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A new poll of Utah voters finds lackluster support for the Utah House's proposed Medicaid expansion, Utah Cares, but continued strong support for Gov. Gary Herbert's Healthy Utah plan.

Head-to-head, Utah Cares was the clear loser, with 18 percent of those surveyed by a nonpartisan research center at Brigham Young University saying they prefer Utah Cares, and 82 percent prefer Healthy Utah.

The online survey was conducted March 18-26 by The Center for the Study of Elections and Democracy at BYU.

The center periodically does online surveys of people who were recruited at polling places during elections beginning in 2004.

House Speaker Greg Hughes put little stock in the survey and on Tuesday called the survey question factually inaccurate in its description of who the plans would cover and how much funding they would receive from the federal government.

"I have always said I'd like to see the question that reflects the complexity of the issue," Hughes said. "It's a tough issue because it's so wonkish."

Utah Cares was proposed by House Majority Leader Jim Dunnigan, R-Taylorsville, in the waning days of the 2015 legislative session after his House colleagues rejected the governor's plan to provide health insurance for poor Utahns.

The Senate had voted for Healthy Utah, but Utah Cares was pitched as a more realistic and sustainable option, given a pending Supreme Court decision on the Affordable Care Act's tax subsidies and the fact the Obama administration will be gone in 2017.

Unable to negotiate a compromise in the session's busy final hours, the governor and legislative leaders held a news conference to announce a mutual promise: Herbert, Lt. Gov. Spencer Cox, House Speaker Greg Hughes, Senate President Wayne Niederhauser and the two bills' sponsors — Sen. Brian Shiozawa and Dunnigan — will come up with a compromise.

They plan to do so by the end of July, with a special session of the Legislature called later in the summer or early fall to consider a plan.

Herbert's spokesman, Marty Carpenter, had no comment on the poll results Tuesday, and said only that Herbert "is determined to work with the bill sponsors and leadership to find a path forward to address the issue."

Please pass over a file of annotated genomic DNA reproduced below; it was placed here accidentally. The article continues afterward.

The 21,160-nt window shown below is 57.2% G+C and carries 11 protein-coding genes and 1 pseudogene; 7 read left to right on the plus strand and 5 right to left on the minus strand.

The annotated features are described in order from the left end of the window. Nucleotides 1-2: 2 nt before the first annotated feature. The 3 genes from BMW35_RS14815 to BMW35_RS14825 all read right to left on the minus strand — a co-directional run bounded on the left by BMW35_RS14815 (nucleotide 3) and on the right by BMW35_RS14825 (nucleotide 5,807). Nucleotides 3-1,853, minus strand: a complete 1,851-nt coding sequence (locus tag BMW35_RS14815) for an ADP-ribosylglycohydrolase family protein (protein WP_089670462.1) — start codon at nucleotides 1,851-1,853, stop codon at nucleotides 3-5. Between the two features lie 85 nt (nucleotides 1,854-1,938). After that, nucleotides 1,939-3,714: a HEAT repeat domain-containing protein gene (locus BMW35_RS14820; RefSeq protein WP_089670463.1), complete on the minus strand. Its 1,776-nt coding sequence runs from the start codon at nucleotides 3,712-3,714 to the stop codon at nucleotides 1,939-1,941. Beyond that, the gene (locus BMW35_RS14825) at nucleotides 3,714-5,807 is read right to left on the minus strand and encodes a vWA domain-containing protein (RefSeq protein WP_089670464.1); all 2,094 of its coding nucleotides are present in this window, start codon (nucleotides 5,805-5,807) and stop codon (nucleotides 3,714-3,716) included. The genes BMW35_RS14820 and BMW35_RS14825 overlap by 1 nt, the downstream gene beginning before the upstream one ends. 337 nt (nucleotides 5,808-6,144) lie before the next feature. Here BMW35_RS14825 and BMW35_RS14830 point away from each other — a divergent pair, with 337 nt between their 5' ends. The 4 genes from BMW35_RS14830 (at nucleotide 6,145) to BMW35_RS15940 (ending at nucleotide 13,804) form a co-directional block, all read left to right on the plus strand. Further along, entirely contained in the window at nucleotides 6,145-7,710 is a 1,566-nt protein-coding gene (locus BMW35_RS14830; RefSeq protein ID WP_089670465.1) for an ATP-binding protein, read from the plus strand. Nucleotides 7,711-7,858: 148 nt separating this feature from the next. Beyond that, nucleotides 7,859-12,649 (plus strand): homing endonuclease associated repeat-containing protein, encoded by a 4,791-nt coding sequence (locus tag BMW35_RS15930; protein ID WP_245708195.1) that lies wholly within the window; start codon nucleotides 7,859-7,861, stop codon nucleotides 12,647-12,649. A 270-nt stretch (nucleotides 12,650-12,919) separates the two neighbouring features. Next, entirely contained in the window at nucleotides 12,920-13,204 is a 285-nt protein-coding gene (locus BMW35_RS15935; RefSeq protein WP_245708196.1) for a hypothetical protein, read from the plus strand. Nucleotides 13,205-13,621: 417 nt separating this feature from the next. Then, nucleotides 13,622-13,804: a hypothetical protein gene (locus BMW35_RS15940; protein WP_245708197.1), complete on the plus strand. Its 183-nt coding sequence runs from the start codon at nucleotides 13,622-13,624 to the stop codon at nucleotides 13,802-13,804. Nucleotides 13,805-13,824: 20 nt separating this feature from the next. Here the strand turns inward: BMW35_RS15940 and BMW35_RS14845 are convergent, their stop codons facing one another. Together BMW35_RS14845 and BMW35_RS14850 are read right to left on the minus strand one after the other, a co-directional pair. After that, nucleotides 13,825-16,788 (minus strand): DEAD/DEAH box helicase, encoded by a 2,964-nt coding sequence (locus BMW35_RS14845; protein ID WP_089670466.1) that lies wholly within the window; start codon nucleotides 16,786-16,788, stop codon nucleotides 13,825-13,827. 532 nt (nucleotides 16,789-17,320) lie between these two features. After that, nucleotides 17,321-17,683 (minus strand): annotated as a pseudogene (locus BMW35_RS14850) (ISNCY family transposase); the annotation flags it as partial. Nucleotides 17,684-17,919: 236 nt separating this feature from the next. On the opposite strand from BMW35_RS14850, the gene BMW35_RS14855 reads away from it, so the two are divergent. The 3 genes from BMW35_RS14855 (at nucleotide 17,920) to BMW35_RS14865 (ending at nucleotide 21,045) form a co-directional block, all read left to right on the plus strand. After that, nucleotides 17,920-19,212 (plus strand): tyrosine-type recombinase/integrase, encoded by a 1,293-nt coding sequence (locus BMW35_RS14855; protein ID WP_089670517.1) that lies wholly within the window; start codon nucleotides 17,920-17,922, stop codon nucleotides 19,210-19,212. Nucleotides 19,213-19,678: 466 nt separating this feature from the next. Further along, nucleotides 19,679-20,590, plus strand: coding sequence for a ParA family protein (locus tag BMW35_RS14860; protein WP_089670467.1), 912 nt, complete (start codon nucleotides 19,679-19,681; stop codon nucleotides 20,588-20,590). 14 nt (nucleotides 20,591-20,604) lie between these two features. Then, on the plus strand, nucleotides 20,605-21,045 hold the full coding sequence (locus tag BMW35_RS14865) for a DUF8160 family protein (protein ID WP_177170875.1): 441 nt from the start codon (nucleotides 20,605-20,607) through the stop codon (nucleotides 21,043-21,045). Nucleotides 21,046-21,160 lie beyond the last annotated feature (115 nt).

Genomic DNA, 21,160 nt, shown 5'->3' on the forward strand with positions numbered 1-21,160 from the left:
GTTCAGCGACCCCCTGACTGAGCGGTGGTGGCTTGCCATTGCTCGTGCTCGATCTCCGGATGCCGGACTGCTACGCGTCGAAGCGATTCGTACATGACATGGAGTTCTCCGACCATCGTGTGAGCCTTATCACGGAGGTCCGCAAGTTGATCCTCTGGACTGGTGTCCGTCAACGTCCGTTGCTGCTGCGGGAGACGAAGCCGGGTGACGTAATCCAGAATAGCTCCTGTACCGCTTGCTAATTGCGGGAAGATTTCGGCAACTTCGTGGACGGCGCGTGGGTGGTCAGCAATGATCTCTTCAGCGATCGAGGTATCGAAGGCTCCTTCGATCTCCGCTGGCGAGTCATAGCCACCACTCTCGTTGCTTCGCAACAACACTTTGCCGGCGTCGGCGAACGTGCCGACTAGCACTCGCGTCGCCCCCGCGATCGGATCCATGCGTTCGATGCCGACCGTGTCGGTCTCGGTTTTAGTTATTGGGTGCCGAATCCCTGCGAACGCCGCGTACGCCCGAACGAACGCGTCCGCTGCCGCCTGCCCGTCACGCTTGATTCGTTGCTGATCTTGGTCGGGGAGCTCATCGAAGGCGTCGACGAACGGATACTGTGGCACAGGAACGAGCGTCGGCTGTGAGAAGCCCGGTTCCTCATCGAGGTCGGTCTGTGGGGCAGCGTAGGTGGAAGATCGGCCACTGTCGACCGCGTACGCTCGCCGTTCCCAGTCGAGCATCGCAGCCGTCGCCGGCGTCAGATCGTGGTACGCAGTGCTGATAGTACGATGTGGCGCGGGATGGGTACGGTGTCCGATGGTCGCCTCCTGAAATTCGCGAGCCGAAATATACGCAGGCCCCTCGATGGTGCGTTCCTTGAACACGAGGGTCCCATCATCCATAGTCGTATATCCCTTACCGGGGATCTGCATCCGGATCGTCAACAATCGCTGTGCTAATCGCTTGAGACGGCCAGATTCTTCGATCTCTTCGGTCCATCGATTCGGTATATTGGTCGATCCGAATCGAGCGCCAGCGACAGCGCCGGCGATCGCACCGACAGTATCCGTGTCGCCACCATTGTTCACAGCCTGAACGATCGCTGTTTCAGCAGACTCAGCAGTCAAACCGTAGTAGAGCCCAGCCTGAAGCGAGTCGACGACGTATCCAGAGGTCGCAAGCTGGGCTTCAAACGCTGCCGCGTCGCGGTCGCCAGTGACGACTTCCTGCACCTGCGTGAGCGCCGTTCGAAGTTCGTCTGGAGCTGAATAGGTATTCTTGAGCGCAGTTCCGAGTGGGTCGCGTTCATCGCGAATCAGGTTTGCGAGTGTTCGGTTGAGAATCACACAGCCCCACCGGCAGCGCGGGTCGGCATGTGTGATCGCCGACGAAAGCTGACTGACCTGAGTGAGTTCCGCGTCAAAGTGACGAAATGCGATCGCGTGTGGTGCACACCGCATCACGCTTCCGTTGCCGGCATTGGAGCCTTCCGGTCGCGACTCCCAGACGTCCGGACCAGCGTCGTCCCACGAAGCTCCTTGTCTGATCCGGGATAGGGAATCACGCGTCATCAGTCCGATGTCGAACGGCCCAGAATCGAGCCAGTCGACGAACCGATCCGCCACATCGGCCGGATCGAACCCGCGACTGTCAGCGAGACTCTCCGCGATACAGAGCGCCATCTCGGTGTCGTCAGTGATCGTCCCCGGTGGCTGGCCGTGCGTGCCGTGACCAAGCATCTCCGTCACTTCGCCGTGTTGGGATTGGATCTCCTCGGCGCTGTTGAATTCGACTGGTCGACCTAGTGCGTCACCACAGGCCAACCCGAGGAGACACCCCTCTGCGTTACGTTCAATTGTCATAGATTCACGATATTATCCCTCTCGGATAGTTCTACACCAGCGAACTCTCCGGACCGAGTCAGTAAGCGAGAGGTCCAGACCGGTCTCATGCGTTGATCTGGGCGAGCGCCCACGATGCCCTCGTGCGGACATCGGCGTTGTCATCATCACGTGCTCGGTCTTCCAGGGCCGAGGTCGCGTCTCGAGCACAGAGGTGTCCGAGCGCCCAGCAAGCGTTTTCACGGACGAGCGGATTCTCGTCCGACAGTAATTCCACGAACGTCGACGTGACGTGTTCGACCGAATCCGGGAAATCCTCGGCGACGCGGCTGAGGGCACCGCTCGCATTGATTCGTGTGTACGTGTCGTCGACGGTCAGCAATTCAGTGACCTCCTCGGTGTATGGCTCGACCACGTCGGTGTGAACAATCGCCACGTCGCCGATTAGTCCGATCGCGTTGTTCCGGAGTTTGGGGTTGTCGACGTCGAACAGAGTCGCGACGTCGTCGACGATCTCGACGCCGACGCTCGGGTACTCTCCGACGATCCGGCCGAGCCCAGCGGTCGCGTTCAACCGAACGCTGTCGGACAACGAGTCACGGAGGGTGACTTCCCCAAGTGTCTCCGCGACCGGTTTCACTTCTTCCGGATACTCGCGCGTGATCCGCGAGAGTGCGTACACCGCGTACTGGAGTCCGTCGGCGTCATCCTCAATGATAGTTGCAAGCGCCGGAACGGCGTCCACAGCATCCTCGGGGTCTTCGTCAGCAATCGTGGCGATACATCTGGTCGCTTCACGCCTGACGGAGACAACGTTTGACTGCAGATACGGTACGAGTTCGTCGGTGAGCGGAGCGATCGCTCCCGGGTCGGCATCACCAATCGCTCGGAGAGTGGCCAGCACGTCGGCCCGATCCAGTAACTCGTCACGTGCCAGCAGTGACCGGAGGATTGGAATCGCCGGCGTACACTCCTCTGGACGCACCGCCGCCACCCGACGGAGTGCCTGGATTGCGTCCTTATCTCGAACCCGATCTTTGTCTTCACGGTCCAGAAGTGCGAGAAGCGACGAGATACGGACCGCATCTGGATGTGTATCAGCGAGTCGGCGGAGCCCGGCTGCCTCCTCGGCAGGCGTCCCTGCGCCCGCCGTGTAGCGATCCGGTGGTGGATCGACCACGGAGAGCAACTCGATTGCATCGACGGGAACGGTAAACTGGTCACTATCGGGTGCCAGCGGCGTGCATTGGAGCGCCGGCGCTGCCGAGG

The group of six is expected to begin meeting soon.

Hughes said they likely will travel to Washington together to meet with the U.S. Department of Health and Human Services to seek more concessions.

Healthy Utah was the result of months of negotiations last year between Herbert's administration and the federal health agency.

The BYU survey asked participants all kinds of questions, such as their opinion of the tea party and legislative action on anti-discrimination, medicinal marijuana, gas tax hikes and air quality. It also asked participants their level of approval of the governor, the Legislature, Hughes and Utah's two U.S. senators.

But it was the first survey to pose questions about both Healthy Utah and Utah Cares. Surveys taken last year consistently found public support for Healthy Utah.

According to a release from the BYU center, 1,157 completed the online survey out of the 9,576 who were asked to participate. The margin of error was almost 3 percent.

While 35 percent said they strongly support and 36 percent said they somewhat support Healthy Utah, only 2 percent said they strongly support and 22 percent said they somewhat support Utah Cares.

The background that prefaced the questions was phrased like this: "Over the course of the legislative session, two major Medicaid expansion bills were discussed: Healthy Utah and Utah Cares. Healthy Utah would cover approximately 126,000 Utahns. It would cost the state about $25 million over the course of the plan, and would include about $1 billion in funding from the federal government.

"Utah Cares would cover approximately 60,000 Utahns. It would cost the state about $65 million over the course of the plan, and would include about $200 million in funding from the federal government."

Hughes noted Tuesday that he wouldn't have supported Utah Cares either if it were as described in the poll.

"The premise of that question begs the answer you received," he said.

Hughes disputed both the numbers of those covered and the federal contribution, and says both plans would cover the same number of people. Utah Cares would accomplish that by leaving those at poverty level income to 138 percent of poverty where they are now — getting subsidized insurance via the federal marketplace.

The survey question, he said, "leaves the impression we've left people uncovered and that's not the case," Hughes said.

The governor's advisers said during the session that Healthy Utah would bring back $1 billion to the state from the feds over the two years of the plan, and that Utah Cares would bring back $195 million.

Hughes said Tuesday that the House's analysts projected a smaller gap: $648 million in federal money with Healthy Utah and $269 million with Utah Cares.

Jeremy Pope, co-director of the BYU center, said the numbers in the question were provided by state government officials.

"Any question about such a complex policy issue is going to fail to please some people. This is both because government scoring of complicated legislation will always be a point of debate, and also because no survey question can contain all of the different information possible on a subject," he said.

No survey question should ever be taken as the final word on a subject, Pope wrote in an email. "Public opinion should always be judged in light of multiple surveys and multiple ways of asking questions."

Twitter: @KristenMoulton